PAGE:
Apéndice AInformación histórica:The Salvadoran Civil War (1980–1992) was a conflict in El Salvador between themilitary-led government of El Salvador and the FarabundoMartí National LiberationFront (FMLN), a coalition or umbrella organization of five left-wing militias. Significanttensions and violence had already existed, before the civil wars full outbreak, over thecourse of the 1970s. El Salvadors Civil War was the third longest civil war in LatinAmerica after the Guatemalan Civil War and the Armed conflict in Peru. The UnitedStates supported the Salvadorian military government.The conflict ended in the early1990s. Some 75,000 people were killed.El Salvador is a small country located in Central America bordered by Honduras,Guatemala and the Pacific Ocean. In recent years, it has been plagued by violence andpoverty due to over-population and class struggles. The conflict between the rich and thepoor of the country has existed for more than a century.In the late 1880s, coffee became a major cash crop for El Salvador. It brought in 95% ofthe countrys income. Unfortunately, this wealth was confined within only 2% of thepopulation. Tensions between the classes grew, and in 1932 AugustínFarabundo Martiformed the Central American Socialist Party and led peasants and indigenous peopleagainst the government. In response, the government supported military death squadswhich killed anyone who even looked Indian or may have been supporting the uprising.The killing became known as La Matanza (the Massacre) and left more than 30,000people dead. Marti was eventually arrested and put to death.The struggle continued through the years. Both sides continued to fight back and forth inan endless string of assassinations and coups. As the presence of guerillas existed, themilitary reinstated the death squads in order to combat the rebel forces. In 1979, yetanother military junta overthrew the government. When the Junta made promises toimprove living standards in the country but failed to do so, discontent with thegovernment provoked the five main guerrilla groups in the country to unite in theFarabundo Marti National Liberation Front (FMLN).In 1980, El Salvadors civil war officially began. The government-supported militarytargeted anyone they suspected of supporting social and economic reform. Often thevictims were unionists, clergy, independent farmers and university officials. Over theensuing twelve years, thousands of victims perished. Some of the most notable wereArchbishop Oscar Romero (shot to death 1980), four US church workers (raped andmurdered 1980) and six Jesuit priests, their housekeeper and her daughter (shot to deathat home 1989). The military death squads wiped-out entire villages believed to beassisting the guerrilla efforts. In 1981, the military killed over 1,000 people in the villageof El Mozote. The first reports of the attacks were denied by both El Salvador and theUnited States, but after the mass graves were uncovered, it was hard to deny what hadtaken place.As the military defended their stand of killing any alleged rebels, the FMLN also workedto blow-up bridges, cut power lines, destroy coffee plantations and anything else to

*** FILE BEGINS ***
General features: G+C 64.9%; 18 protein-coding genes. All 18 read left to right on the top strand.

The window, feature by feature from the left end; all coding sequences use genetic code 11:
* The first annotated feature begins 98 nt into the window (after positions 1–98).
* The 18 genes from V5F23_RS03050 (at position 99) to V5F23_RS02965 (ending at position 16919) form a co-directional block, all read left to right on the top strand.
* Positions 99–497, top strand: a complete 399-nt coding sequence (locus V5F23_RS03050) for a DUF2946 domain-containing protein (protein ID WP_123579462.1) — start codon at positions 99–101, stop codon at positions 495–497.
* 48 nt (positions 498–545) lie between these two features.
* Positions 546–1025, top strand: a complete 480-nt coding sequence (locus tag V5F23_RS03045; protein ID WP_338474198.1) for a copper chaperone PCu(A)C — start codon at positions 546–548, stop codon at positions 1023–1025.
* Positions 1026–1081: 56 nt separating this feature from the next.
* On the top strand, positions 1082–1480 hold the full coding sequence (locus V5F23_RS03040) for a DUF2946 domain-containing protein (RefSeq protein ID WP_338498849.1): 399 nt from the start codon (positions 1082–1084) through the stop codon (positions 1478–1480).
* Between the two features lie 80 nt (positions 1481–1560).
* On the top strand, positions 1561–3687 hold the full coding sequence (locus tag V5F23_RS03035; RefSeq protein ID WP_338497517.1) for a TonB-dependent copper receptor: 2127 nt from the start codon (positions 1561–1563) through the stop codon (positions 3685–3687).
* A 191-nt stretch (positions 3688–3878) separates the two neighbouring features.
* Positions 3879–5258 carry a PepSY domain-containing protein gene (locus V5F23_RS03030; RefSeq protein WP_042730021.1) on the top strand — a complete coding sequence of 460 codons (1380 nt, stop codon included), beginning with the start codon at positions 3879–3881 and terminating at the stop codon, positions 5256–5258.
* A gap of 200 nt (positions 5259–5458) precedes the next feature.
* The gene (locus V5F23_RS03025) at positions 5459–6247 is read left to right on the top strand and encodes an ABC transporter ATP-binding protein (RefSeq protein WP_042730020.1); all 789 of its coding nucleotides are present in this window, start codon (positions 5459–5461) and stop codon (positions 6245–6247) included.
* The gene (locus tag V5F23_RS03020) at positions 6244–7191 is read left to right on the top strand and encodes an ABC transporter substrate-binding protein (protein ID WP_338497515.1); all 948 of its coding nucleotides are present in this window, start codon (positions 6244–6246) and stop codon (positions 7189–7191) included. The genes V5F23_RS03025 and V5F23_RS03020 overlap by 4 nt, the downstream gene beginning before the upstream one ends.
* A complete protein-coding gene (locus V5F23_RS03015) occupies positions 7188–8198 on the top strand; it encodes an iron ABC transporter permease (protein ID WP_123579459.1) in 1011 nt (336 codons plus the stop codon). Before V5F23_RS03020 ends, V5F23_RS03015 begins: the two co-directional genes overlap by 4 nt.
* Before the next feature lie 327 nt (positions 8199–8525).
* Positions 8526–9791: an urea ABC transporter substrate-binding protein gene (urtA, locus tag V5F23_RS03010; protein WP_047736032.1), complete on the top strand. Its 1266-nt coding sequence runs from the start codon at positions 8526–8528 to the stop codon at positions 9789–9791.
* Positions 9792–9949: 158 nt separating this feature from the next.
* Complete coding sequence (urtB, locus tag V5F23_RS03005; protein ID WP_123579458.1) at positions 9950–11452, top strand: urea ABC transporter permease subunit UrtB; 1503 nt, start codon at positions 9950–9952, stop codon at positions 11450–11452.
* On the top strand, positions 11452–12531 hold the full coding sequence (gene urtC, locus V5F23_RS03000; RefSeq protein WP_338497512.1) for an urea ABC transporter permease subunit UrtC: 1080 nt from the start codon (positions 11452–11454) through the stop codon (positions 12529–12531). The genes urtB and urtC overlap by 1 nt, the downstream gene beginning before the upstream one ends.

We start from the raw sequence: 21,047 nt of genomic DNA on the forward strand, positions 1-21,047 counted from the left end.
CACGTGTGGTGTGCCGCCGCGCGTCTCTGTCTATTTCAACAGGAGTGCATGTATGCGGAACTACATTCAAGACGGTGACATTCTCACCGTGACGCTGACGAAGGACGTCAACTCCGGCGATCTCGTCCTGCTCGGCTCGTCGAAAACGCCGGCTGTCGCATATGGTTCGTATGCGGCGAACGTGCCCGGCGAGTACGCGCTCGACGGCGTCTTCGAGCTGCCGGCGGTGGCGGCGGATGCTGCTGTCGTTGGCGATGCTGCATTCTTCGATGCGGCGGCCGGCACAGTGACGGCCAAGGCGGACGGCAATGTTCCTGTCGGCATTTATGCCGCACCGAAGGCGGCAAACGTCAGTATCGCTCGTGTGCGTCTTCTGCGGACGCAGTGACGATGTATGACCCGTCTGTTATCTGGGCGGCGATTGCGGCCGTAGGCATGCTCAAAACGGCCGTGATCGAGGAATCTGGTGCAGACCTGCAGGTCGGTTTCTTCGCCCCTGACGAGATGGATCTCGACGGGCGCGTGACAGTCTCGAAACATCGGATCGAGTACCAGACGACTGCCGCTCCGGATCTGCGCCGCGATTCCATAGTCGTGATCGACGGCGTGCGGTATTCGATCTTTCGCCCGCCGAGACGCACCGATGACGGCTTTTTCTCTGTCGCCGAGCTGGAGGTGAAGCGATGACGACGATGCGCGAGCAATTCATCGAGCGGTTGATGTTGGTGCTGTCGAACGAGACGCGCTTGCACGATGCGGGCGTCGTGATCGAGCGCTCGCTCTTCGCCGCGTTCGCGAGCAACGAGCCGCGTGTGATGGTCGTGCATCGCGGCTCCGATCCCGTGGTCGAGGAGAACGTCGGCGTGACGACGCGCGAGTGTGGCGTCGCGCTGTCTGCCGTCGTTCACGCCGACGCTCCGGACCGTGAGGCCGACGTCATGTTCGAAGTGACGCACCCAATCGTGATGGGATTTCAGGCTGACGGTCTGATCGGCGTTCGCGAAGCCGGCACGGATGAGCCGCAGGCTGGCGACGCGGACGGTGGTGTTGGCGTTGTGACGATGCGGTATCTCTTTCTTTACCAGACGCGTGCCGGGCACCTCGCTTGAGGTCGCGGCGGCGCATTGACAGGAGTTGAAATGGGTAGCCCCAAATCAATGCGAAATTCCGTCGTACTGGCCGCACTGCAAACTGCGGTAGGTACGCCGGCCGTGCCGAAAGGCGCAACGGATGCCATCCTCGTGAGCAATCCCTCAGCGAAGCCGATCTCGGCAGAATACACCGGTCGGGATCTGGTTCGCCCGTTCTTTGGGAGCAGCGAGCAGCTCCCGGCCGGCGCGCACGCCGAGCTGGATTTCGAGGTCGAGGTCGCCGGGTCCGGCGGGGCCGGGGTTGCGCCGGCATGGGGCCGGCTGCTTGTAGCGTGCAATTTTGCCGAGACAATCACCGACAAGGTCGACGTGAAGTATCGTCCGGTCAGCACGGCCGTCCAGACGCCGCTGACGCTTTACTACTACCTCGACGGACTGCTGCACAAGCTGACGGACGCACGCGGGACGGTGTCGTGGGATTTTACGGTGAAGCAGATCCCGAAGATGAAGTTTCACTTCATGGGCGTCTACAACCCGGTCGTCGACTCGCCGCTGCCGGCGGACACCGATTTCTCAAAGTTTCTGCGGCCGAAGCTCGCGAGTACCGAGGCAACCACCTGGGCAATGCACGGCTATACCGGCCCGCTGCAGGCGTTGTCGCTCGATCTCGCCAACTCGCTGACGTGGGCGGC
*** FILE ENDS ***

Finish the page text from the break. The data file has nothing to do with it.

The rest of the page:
damage the economy that supported the government. The FMLN also murdered andkidnapped government officials. As time passed, guerrilla efforts became more advanced.The FMLN progressed from using machetes and small pistols to using grenade launchersand other imported arms. Their advances became more strategic and better planned.The war persisted despite efforts from both sides to bring an end to the fighting. TheFMLN refused to participate in presidential elections, feeling that any election resultswould be adjusted in favor of right-wing parties. The government refused to attend peacetalks organized by the FMLN.In the end about 75,000 people died as result of the civil war between 1980 and 1992.With the passage of time, more evidence of war crimes emerges and more formergovernment officials are prosecuted.Apéndice BInformación del autor:Roque Dalton García (San Salvador, El Salvador, 14 May 1935 – Quezaltepeque, ElSalvador, 10 May 1975) was a leftistSalvadoranpoet and journalist. He is considered oneof Latin Americas most compelling poets. He wrote emotionally strong, sometimessarcastic, and image-loaded works dealing with life, death, love, and politics.In 1970 Roque Dalton had become a recognized figure in the Salvadoran left. He triedhard to become a revolutionary soldier, for which reason he participated in militarytraining camps in Cuba several times. He once wrote "Politics are taken up at the risk oflife, or else you dont talk about it".Roque Dalton (1937–75) was the major literary figure and an important political architectof the revolutionary movement in El Salvador. Dalton represents a new type of LatinAmerican writer: no longer the genial fellow traveler of the revolution, like PabloNeruda, but rather the rank and file revolutionary activist for whom the intricate cabbalaof clandestine struggle-pass- words, safe houses, escape routes, forged documents,sectarian squabbles- was as familiar as Parisian surrealism. A dangerous and difficultprofession, in which the event that seals a writers reputation is often precociousmartyrdom.Apéndice CInformación geográfica:El Salvador:http://maps.google.com/maps?client=safari&rls=en&q=map+of+el+salvador&oe=UTF-8&um=1&ie=UTF-